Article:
CALIFORNIA | LOCAL
April 9, 1993
The ATF has yet to justify its actions in Waco, Tex. I am no supporter of the Davidians. Yet, with the standoff lasting weeks, no detailed explanation has been given by the ATF concerning why they were there. The Second Amendment is in place to protect the population from the government in power, not from foreign invaders. The ATF claims the justification of a warrant, yet no one has seen or heard the justification for that warrant. Texas gun laws differ from California laws.
March 8, 2011 |
U.S. authorities in Mexico charged with stemming the flow of U.S. weapons to drug cartels have been hampered by shortfalls in staffing, agents with limited Spanish skills and the difficulty of recruiting new agents to the dangerous posting because they can't officially carry weapons, current and former staff members say. Facing new accusations that investigators with the federal Bureau of Alcohol, Tobacco, Firearms and Explosives allowed buyers to...
September 2, 2011 |
Newly obtained emails show that the White House was better informed about a failed gun-tracking operation on the border with Mexico than was previously known. Three White House national security officials were given some details about the operation, dubbed Fast and Furious. The operation allowed firearms to be illegally purchased, with the goal of tracking them to Mexican drug cartels. But the effort went out of control after agents lost track of many of the weapons. The supervisor of the Bureau of Alcohol, Tobacco, Firearms and Explosives operation in Phoenix specifically mentioned Fast and Furious in at least one email to a White House national security official, and two other White House colleagues were briefed on reports from the supervisor, according to White House emails and a senior administration official.
CALIFORNIA | LOCAL
December 22, 1997
The Dec. 16 editorial, "That Smell at the ATF Is More Than Gunpowder" is erroneous and unjust. It does a disservice to the dedicated and caring employees of the Bureau of Alcohol, Tobacco and Firearms who work to protect the public by fairly enforcing the often complex federal firearms laws. Any dissatisfaction with those laws should be addressed in the political process, not by making unfair attacks on career public servants. There is no basis for the allegations that there is a "rogue operation" at ATF or that ATF has a "penchant for rubber-stamping assault weapon permits."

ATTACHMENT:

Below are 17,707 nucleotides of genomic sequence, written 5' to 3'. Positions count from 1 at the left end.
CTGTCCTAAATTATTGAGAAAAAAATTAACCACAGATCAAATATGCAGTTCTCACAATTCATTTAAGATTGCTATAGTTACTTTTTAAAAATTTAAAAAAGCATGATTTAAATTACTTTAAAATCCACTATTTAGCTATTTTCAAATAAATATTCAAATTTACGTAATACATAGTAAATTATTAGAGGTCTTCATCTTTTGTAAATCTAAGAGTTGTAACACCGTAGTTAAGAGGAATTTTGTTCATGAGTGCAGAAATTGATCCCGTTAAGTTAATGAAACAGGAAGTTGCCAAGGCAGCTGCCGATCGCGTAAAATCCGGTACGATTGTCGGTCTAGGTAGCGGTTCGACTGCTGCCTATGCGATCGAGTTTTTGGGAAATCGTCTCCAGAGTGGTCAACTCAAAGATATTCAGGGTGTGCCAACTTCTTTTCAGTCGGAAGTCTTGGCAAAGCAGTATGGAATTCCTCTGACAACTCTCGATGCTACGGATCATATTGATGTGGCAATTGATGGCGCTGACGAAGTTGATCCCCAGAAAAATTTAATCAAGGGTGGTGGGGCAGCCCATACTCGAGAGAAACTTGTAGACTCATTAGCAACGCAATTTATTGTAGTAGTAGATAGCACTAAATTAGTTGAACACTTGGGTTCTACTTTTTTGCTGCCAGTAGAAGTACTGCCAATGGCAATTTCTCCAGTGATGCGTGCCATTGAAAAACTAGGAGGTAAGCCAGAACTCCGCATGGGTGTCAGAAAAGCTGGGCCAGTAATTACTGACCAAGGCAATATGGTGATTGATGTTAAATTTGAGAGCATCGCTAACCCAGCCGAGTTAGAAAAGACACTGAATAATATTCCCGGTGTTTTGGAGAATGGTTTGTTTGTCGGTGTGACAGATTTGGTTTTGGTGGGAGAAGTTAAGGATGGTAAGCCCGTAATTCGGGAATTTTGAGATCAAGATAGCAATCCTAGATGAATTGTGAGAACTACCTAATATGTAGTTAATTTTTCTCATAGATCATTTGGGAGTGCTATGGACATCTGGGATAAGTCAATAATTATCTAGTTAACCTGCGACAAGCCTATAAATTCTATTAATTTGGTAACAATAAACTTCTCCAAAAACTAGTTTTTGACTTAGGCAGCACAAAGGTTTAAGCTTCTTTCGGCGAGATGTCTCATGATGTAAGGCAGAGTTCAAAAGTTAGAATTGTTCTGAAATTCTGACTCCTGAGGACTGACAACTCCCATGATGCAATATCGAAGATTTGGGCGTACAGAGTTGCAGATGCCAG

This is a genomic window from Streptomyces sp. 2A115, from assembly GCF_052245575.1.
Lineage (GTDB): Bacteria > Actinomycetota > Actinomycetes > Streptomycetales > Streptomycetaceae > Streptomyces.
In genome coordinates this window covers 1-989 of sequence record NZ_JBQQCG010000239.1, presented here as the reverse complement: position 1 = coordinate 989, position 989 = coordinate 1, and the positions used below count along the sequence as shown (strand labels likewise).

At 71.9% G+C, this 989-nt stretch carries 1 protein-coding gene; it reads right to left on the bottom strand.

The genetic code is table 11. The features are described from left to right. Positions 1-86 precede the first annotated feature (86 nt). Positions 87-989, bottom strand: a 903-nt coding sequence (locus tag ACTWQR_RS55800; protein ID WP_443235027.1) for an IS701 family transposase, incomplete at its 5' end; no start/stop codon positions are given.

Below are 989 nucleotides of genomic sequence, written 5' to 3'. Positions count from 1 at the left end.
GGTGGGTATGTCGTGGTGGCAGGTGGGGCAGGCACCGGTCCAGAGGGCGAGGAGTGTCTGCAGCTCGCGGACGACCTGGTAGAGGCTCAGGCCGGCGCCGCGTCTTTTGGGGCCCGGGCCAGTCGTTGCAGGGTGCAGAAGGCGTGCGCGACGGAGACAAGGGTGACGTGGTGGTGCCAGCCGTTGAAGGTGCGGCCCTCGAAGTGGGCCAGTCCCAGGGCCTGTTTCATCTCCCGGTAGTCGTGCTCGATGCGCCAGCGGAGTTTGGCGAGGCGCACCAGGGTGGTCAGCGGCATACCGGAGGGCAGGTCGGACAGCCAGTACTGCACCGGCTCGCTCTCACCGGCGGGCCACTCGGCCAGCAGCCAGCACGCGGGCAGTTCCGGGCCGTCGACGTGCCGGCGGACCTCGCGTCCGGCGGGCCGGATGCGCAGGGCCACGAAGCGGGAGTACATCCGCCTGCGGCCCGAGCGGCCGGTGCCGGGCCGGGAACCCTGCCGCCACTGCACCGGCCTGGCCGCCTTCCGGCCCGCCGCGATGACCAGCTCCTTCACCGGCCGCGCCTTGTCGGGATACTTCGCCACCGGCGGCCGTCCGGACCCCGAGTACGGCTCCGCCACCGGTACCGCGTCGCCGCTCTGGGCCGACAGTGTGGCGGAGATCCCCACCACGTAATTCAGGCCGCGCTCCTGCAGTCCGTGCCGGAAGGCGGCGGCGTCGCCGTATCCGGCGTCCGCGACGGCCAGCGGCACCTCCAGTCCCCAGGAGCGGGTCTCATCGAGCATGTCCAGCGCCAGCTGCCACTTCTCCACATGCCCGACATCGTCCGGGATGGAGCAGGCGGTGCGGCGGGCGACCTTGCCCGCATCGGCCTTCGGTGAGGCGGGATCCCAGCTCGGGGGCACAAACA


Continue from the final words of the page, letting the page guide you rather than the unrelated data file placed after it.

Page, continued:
September 19, 2012 |
WASHINGTON -- Fourteen federal law enforcement officials -- from field agents in Arizona to top managers in the Bureau of Alcohol, Tobacco, Firearms and Explosives and the Justice Department in Washington -- created a "significant danger to public safety" under Operation Fast and Furious , an investigative report found. Those officials still employed were referred for possible job discipline for carrying out the gun-trafficking operation that saturated the Southwest border with more than 2,000 illegally purchased firearms.
March 22, 2012 |
Manuel Celis-Acosta, the chief suspect in the ATF's "Fast and Furious" investigation who was caught but released at the U.S.-Mexico border in May 2010, was also stopped and released two months earlier while in possession of a Colt .38-caliber pistol purchased illegally under the gun-tracking operation. The revelation that officials twice declined to arrest their prime suspect shows that agents were keenly aware of Celis-Acosta's activities yet repeatedly turned down opportunities to charge him with felony offenses and bring a quick end to the Fast and Furious probe.
July 17, 2011 |
Congressional investigators probing the controversial Fast and Furious anti-gun-trafficking operation on the border with Mexico believe at least six Mexican drug cartel figures involved in gun smuggling also were paid FBI informants, officials said Saturday. The investigators have asked the FBI and the Drug Enforcement Administration for details about the alleged informants, as well as why agents at the Bureau of Alcohol, Tobacco, Firearms and Explosives, which ran the Fast and Furious operation, were not told about them.
July 12, 2011 |
As a backlash mounts over the government's failed Fast and Furious gun-tracing operation, the Justice Department will begin requiring firearms dealers in California and other border states to alert officials anytime they sell more than two semiautomatic rifles to someone in a five-day period. The new reporting requirement will help the federal Bureau of Alcohol, Tobacco, Firearms and Explosives "detect and disrupt" border gun-smuggling operations, Deputy Atty. Gen. James Cole said Monday.
CALIFORNIA | LOCAL
March 9, 1994
Congratulations on your editorial "A Rebuke to the Government" (March 1). It was appropriate but did not go far enough. All law is force. Behind each law is the bayonet. How many Wacos lie behind the Brady bill and other proposed plans designed to disarm law-abiding citizens? In spite of Atty. Gen. Janet Reno's rhetoric to the contrary, the chapter on Waco is not closed and won't be closed until she resigns and the ATF and FBI officials responsible are brought to justice.
CALIFORNIA | LOCAL
September 8, 1991
This is in response to "Raid Terrifies Orange Family" (Aug. 29). The article describes as victims the family of Henry Truong, a Vietnamese-born, American-educated electrical engineer, whose members were terrorized by an early-morning "storm trooper"-style raid on their home Aug. 28 by (federal) agents of the Bureau of Alcohol, Tobacco and Firearms. It appears that, although these agents obtained a search warrant, it was only after their raid was over that they discovered that the people they were after (former tenants)